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Meet Me at Fatma’s: An Inspirational Story of Refugees in Entrepreneurship

Reading Time: 2 minutes



By Katy Cottrell, Sona Circle

Meet Me at Fatma’s is a series of pop-up brunch shops which serve delicious food inspired by traditional Yemeni cuisine. The founder of this business, Fatma Al-Baiti says that each dish is served with its own twist and has been inspired by ‘a certain tradition practised in our household and the cities I was born or raised in’. 

Fatma is originally from Yemen, but after arriving in the UK to study for her master’s degree in 2014 she was unable to return to her country due to the conflict that was unfolding there. Now the conflict in Yemen has gone on for over five years, causing the death of over 12,000 civilians as well as extensive damage to infrastructure. But Fatma is keen for Yemen to be known for more than just conflict and instability. 

She explains, ‘I noticed that what people know about Yemen is limited to the war and the current political unrest. I wanted to inform them that there’s more to Yemen than a conflict’. 

Beyond the war, she says ‘Yemen is a beautiful country with a rich culture and very diverse cuisine that needs to be rediscovered with open minds and hearts’. 

Sharing Yemeni culture has been something that Fatma has definitely succeeded in. Tickets to each pop-up brunch sell out fast, and so far she has introduced over 150 Londoners to Yemeni cuisine. 

Whilst Fatma’s success can largely be attributed to her hard work, motivation and exciting cuisine, she was supported in getting her ideas off the ground by The Entrepreneurial Refugee Network (TERN), of which she is now an alumnus.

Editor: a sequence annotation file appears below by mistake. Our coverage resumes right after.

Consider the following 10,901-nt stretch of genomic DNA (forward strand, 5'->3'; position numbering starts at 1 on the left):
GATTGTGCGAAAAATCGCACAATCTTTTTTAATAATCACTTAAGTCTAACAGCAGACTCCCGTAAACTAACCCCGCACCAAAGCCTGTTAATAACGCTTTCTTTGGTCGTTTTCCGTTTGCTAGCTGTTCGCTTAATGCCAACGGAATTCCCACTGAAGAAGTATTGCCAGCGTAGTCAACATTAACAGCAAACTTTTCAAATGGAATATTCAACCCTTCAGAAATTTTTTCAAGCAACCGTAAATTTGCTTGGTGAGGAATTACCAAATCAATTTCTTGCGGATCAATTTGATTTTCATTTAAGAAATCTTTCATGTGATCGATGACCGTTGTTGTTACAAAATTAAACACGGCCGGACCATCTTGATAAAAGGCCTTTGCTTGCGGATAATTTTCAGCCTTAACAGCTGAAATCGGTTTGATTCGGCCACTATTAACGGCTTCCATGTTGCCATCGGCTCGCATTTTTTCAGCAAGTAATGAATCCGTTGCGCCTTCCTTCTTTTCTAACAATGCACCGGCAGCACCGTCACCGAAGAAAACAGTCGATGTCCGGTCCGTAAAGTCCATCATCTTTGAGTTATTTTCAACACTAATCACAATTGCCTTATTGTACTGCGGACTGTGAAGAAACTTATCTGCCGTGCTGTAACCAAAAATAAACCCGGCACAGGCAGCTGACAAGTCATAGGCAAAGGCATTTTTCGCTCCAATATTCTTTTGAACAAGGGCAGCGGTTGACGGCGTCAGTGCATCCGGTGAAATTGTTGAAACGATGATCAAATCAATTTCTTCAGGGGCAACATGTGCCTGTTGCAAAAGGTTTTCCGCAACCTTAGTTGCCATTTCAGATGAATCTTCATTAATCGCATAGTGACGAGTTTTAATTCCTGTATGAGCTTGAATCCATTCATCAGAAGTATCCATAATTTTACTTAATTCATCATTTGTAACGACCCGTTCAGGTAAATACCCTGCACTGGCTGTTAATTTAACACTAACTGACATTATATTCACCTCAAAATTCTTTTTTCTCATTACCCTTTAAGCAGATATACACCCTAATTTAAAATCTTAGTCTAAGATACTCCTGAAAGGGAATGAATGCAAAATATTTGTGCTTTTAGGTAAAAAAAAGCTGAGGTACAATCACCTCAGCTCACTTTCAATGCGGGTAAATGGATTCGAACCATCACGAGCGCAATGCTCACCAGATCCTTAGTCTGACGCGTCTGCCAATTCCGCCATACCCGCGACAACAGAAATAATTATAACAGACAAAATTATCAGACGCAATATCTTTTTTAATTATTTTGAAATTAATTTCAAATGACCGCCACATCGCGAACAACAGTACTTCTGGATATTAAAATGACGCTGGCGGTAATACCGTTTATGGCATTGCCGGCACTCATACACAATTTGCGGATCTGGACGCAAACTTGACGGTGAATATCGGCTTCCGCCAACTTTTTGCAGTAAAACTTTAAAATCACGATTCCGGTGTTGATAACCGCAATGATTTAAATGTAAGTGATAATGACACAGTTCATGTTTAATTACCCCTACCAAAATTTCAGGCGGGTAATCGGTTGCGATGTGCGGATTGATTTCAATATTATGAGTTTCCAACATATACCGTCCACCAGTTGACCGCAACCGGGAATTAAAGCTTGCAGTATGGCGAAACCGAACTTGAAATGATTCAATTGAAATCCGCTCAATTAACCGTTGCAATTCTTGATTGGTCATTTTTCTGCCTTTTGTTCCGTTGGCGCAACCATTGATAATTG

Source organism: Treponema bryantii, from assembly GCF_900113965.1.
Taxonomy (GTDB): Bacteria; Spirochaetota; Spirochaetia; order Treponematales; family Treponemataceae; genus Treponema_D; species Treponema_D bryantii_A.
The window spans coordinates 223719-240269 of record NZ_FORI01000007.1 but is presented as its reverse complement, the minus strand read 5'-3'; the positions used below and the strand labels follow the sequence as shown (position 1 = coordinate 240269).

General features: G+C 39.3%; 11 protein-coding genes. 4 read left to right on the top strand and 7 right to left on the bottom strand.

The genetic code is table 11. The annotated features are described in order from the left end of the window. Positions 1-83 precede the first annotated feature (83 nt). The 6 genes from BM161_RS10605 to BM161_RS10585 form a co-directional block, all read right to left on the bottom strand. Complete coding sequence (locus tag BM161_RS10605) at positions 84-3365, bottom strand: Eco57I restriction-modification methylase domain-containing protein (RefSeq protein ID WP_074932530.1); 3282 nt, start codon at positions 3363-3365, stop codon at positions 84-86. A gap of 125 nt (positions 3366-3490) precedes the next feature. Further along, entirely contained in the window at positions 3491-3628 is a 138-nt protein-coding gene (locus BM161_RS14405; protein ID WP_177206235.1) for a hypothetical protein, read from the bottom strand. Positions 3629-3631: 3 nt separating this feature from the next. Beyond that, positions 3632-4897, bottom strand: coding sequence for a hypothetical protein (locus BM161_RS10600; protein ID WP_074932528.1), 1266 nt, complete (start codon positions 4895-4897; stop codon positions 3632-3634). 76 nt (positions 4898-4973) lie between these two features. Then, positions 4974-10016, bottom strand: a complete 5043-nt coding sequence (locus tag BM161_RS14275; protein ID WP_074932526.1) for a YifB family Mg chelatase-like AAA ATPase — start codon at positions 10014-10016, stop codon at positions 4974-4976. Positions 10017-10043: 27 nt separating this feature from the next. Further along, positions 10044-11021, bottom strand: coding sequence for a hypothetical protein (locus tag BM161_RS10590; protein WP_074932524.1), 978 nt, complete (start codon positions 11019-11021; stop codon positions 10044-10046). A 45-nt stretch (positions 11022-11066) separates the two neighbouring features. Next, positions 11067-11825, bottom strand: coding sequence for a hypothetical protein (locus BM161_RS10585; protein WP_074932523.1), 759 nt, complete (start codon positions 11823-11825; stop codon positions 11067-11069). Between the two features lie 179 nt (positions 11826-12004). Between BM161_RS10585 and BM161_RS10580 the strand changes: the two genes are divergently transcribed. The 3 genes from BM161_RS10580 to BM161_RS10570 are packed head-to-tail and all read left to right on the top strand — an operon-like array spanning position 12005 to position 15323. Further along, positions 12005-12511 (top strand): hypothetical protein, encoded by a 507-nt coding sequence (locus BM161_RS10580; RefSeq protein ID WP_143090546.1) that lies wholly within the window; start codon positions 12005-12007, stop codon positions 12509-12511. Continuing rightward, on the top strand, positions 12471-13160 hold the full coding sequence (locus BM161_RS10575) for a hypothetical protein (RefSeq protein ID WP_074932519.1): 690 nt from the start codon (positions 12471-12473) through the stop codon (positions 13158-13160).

TERN supports refugee-led business in various ways, for Fatma TERN helped by ‘connecting me to those who have the knowledge and experience in the industry’. She says TERN ‘played an important role in getting Meet Me at Fatma’s set-up’. 

If you are a refugee with a business plan or know somebody who is, you can find TERN’s webpage here for more information about what they do and how they can help.

On the topic of refugees in business, I asked Fatma what advice she would pass on to companies who are planning on hiring refugees. Her response was to ‘remove the label refugee and treat them equal to everyone else’. 

She says, ‘refugees are often highly skilled and deserve the opportunity to be employed so they can start giving to their new society’. 

The success of Meet Me at Fatma’s is proof of the skills, knowledge and diverse perspectives that refugees can bring to businesses all over the world. 

Here at Sona Circle Recruitment, we help refugees to find work and training opportunities suited to their skills and experience. 

If you are a socially conscious employer and would like to get involved, you can find out more about how we can work with you to recruit from the skilled and dedicated refugee workforce by getting in touch with us. 

You can also support our new initiative #EqualTees where the money raised by each T-shirt sold goes directly towards supporting refugees into employment. 

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Refugees in Business and Entrepreneurship

Refugee Business EntrepreneurshipReading Time: 3 minutes


Refugee Business Entrepreneurship


by Katy Cottrell, Sona Circle